Category: Philosophy and Theology

[Languages of the Spirit] Doubt

My husband frequently says of our team dynamic that he is the historian and I am the theologian, and that before I talk about anything I lay a theological framework for it. This is clearly interesting and endearing of me. The last couple of posts have been me laying the theological framework for this series, and now we get to get into actual examples of spiritual divergence. Just one last thing, though. A few comments in a previous post pointed out that I have not clarified what exactly I mean by spirit. This is a really good point because, frankly, the concept of spirit isn’t always clear. There is the Holy Ghost (which is talked about as a power by which our mind is connected with God[1] but is also described as a person). There is the Light of Christ which sometimes is the conscience with which everyone is born and is secondary to the holy spirit which is the source of greater truth[2], but other times is the source of all light and truth and makes the role of the Holy Ghost a little more ambiguous[3]. There is the spirit that is inside our bodies and the spiritual creation inside everything and the spirit of different powers and principles. So what does “the spirit” mean? Firstly, I think this is a really important question and I am grateful for the comments that brought it to my attention. Secondly, I…

A Lake of Fire and the Problem of Evil

I remember talking to an atheist on the riverfront walk in Dubuque, Iowa one day while serving my mission.  He told my companion and me that he couldn’t believe in God after some of the things he had seen, and went on to describe (in a fair amount of gruesome detail) visiting a Catholic church in South America in the aftermath of an attack by a militant group of some sort and seeing the mutilated bodies of the Christians laying scattered about.  If God existed, he reasoned, God would have not allowed such horrific act to take place.  I was taken aback and was uncertain how to respond to his expression of disbelief rooted in such deep trauma.  We talked with the man for a little while longer and moved on in with the day.  His comments got at one of the most difficult and complex philosophical issues of Christian religion—the theodicy, the question of why evil exists if God exists, is good, and is all-powerful.  That evening, I remember talking about the incident with my companion and thinking (somewhat naïvely): “I should have just opened up the Book of Mormon to Alma 14, where Alma and Amulek watch their converts burn and discuss why they can’t do anything about it.  That would have shown him how we have all the answers.”  Looking back, however, I’m grateful we didn’t turn to that section of the Book of Mormon during our…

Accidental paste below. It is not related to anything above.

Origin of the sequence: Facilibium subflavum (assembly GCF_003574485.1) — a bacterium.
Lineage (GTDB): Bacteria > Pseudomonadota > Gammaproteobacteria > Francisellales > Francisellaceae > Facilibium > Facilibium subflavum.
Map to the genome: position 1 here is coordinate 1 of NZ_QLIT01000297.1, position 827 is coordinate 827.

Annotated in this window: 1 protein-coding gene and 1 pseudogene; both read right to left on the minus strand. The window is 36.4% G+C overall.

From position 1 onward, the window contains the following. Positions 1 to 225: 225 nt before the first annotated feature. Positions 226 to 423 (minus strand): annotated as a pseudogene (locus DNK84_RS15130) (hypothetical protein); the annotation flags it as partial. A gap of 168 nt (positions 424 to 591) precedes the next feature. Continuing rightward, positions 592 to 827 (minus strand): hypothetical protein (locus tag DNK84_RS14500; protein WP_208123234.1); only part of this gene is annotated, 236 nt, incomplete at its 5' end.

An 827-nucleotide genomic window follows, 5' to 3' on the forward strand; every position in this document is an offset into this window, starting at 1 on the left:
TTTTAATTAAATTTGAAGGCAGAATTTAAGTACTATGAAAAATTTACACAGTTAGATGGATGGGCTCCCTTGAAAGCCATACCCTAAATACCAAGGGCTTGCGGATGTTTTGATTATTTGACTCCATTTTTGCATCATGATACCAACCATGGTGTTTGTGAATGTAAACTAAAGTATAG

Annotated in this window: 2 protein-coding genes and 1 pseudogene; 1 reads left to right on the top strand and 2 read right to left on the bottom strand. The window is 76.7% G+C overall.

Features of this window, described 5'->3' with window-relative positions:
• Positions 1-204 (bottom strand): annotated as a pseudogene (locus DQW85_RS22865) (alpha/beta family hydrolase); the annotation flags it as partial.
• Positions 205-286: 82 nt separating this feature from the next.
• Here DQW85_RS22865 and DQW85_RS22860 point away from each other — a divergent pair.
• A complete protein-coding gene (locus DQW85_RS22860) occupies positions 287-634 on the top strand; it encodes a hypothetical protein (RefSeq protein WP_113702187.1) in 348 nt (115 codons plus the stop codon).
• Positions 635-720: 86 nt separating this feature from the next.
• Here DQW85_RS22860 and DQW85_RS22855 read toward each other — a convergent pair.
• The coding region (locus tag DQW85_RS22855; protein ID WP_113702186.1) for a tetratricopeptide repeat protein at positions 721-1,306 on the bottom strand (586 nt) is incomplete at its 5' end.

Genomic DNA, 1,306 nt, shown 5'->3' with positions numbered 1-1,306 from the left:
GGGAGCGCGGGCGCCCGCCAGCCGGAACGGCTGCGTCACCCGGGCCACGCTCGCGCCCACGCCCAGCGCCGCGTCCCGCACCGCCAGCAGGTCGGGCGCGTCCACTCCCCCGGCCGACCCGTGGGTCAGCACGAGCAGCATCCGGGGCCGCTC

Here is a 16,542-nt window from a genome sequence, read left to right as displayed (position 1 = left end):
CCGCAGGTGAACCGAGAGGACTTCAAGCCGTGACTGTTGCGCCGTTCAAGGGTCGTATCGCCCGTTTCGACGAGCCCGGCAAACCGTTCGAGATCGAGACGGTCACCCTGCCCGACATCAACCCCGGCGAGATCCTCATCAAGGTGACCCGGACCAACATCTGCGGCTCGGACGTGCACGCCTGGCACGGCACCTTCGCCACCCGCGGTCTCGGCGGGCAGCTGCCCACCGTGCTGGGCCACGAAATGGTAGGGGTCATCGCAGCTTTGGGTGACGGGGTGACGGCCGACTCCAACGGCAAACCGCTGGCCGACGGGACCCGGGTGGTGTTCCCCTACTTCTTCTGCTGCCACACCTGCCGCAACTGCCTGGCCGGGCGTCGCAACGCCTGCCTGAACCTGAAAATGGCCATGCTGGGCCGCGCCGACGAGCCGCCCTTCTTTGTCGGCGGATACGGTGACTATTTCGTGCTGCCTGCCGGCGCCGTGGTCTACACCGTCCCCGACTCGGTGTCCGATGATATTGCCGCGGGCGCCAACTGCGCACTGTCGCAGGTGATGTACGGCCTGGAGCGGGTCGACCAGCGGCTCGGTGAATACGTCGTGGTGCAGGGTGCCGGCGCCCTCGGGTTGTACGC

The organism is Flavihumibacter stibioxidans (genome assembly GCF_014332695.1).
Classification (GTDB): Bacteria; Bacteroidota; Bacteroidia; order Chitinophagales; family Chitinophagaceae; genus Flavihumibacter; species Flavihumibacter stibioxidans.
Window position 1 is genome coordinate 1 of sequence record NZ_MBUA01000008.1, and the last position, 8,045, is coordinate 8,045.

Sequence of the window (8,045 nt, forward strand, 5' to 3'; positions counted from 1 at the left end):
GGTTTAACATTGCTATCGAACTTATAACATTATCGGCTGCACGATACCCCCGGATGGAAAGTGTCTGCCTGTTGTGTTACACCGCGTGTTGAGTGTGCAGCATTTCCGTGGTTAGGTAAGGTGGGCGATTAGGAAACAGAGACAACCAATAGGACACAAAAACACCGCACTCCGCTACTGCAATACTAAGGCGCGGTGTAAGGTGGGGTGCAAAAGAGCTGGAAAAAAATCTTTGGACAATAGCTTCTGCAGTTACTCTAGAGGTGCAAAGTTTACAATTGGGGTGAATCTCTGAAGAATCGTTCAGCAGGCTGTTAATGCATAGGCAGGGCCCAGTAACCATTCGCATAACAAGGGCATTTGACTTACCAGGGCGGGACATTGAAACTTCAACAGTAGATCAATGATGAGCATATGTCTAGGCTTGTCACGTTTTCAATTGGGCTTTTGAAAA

The Author and the Congressman

The Author In my childhood, I watched my evangelical classmates devour the Left Behind series, curious what a Mormon analogue would look like. Lo and behold, in 2003 Deseret Book published a novel titled The Brothers. Befitting his history as a military pilot, the author had previously focused on military techno-thrillers, and the book series to which The Brothers was a prologue — The Great and Terrible — was mostly of that genre.  While it turned out that The Great and Terrible was not exactly comparable to Left Behind — it wasn’t about the end of days — The Brothers did not disappoint. I unironically love the book as a ingenuous crystallization of a certain moment in Mormon political theology, projected back into a narrative set in the premortal, pre-Earth life. The author prefaces the book with an Author’s Note, in which he admits that he “was forced to take author’s license in many of the details presented in this book. The simple fact is that we know very little of what life was like for us in the premortal world, and the war in heaven is a mystery we know even less about. Yet any literary work, especially fiction, requires some sense of time, location, conflict, and description in order for readers to allow themselves to be pulled into the story.” Without these, he says, “the story turns out to be little more than a series of conversations.” He…

Quodlibet: Vaccination

Whereas disease, as now with COVID-19, causes death to many and harm to many more, and worsens poverty and hunger even among those it does not strike directly, and causes fear in those who await infection and its consequences, and inflicts sorrow and grief on those who lose family and beloved friends; while Jesus, in His atoning mercy

How Should LDS Christians Give to Charity?

It’s a heart wrenching decision.  A beggar asks you for money.  You remember the words of King Benjamin: “Ye will not suffer that the beggar putteth up his petition to you in vain.”[1]  You also remember Christ’s commandment to feed the hungry, take in the stranger, and clothe the naked.[2] At the same time, you have practical concerns about how the money would be used.  A 2002 questionnaire of 54 panhandlers in Toronto found that the median monthly budget of panhandlers was $200 for food, $112 for tobacco, $80 for alcohol and other illicit drugs and $120 for all other items.[3]  In the last twelve months, 93% reported tobacco use, 37% reporting cocaine use, 9% reporting heroin use, and 80% reporting alcohol use.[4]  Of those that reported alcohol use, 26% reporting daily alcohol consumption, 28% reporting alcohol consumption 1-6 times per week.[5] When you see these statistics, you may feel justified if you refuse a beggar.  You might say, “there are better ways to help the less fortunate.”  That may be true, but that excuse only works if you find and a better alternative.  If not, you are simply justifying yourself in sin (unless you do not have the means).[6]  So what are the alternatives?  Should you ever give to panhandlers?  How well are LDS Christians fulfilling their obligations to the poor? Fast Offerings and Humanitarian Aid For LDS Christians, the obvious place to start is by donating a generous…

Is it a Sin to Binge Watch Netflix?